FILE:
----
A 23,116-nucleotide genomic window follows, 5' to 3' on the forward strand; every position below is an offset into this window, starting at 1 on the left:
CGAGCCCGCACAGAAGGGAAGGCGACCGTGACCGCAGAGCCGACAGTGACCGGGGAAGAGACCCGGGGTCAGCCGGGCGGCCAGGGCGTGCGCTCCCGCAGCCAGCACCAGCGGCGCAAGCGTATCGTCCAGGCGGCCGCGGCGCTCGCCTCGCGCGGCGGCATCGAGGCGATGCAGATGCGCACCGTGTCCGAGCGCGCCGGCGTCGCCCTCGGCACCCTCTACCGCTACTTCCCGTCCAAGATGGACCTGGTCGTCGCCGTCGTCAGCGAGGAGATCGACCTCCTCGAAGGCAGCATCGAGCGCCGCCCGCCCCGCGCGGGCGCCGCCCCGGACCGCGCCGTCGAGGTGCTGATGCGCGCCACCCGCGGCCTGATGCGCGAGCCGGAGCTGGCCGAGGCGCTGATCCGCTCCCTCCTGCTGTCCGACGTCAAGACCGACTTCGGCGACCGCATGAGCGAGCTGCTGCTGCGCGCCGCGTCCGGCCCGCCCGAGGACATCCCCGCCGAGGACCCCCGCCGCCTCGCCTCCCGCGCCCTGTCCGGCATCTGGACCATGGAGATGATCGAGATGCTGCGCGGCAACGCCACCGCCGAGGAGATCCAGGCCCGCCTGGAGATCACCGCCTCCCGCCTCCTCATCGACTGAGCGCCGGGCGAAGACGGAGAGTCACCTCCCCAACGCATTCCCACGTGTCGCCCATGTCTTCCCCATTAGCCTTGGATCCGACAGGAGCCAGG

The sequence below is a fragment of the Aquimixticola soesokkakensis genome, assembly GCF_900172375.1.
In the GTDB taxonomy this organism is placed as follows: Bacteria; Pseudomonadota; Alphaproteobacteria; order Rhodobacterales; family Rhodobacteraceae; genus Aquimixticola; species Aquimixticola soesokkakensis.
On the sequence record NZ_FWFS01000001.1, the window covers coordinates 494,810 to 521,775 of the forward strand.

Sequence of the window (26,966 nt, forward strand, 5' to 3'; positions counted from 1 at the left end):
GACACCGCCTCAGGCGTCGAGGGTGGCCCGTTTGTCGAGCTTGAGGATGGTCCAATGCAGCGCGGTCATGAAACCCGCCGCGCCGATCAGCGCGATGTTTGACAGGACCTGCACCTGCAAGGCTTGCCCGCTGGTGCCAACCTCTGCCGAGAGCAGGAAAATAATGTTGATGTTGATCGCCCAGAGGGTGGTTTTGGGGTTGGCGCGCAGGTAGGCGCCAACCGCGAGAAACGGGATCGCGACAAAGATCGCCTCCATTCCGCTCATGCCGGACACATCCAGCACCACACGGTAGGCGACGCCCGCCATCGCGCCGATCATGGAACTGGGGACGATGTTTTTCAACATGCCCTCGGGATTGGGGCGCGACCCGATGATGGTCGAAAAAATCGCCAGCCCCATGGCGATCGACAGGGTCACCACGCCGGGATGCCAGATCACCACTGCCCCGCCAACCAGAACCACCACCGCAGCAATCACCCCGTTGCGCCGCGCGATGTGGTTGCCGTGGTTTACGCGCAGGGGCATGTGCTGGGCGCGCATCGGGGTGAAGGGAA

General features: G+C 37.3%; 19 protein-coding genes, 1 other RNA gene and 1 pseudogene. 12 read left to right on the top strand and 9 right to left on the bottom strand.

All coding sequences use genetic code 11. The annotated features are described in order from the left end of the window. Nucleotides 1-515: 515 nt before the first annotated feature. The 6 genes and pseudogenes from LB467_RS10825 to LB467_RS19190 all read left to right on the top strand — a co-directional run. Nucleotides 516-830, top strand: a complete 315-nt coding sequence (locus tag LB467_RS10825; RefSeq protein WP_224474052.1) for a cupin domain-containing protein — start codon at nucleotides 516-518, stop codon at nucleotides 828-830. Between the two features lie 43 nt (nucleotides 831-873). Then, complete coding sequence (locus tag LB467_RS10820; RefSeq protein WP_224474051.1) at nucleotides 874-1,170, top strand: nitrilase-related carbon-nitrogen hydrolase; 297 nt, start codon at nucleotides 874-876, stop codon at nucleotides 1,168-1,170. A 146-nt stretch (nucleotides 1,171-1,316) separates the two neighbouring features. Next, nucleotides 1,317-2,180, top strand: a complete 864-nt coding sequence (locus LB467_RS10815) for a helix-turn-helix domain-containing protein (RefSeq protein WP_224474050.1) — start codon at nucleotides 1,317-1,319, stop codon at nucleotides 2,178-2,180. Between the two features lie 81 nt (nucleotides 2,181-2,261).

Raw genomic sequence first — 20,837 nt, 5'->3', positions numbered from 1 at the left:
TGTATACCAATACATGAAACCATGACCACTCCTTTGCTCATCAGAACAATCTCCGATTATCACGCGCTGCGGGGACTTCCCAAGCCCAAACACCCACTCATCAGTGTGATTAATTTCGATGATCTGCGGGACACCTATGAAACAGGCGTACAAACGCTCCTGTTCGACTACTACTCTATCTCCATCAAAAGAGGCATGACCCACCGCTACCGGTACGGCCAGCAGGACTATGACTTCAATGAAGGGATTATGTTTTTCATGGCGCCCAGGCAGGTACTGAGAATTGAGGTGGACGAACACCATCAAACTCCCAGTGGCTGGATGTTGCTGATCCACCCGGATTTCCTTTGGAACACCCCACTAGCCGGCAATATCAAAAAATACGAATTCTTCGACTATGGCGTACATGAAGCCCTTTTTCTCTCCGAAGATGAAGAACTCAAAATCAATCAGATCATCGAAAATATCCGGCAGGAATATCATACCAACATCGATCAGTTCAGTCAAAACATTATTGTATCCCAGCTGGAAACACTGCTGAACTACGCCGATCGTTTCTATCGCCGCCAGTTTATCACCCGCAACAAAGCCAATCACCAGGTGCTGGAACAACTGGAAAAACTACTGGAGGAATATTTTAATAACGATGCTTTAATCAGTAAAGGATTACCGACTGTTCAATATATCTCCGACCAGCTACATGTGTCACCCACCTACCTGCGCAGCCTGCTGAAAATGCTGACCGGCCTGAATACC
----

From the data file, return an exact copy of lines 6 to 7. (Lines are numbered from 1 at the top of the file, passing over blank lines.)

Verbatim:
Sequence of the window (26,966 nt, forward strand, 5' to 3'; positions counted from 1 at the left end):
GACACCGCCTCAGGCGTCGAGGGTGGCCCGTTTGTCGAGCTTGAGGATGGTCCAATGCAGCGCGGTCATGAAACCCGCCGCGCCGATCAGCGCGATGTTTGACAGGACCTGCACCTGCAAGGCTTGCCCGCTGGTGCCAACCTCTGCCGAGAGCAGGAAAATAATGTTGATGTTGATCGCCCAGAGGGTGGTTTTGGGGTTGGCGCGCAGGTAGGCGCCAACCGCGAGAAACGGGATCGCGACAAAGATCGCCTCCATTCCGCTCATGCCGGACACATCCAGCACCACACGGTAGGCGACGCCCGCCATCGCGCCGATCATGGAACTGGGGACGATGTTTTTCAACATGCCCTCGGGATTGGGGCGCGACCCGATGATGGTCGAAAAAATCGCCAGCCCCATGGCGATCGACAGGGTCACCACGCCGGGATGCCAGATCACCACTGCCCCGCCAACCAGAACCACCACCGCAGCAATCACCCCGTTGCGCCGCGCGATGTGGTTGCCGTGGTTTACGCGCAGGGGCATGTGCTGGGCGCGCATCGGGGTGAAGGGAA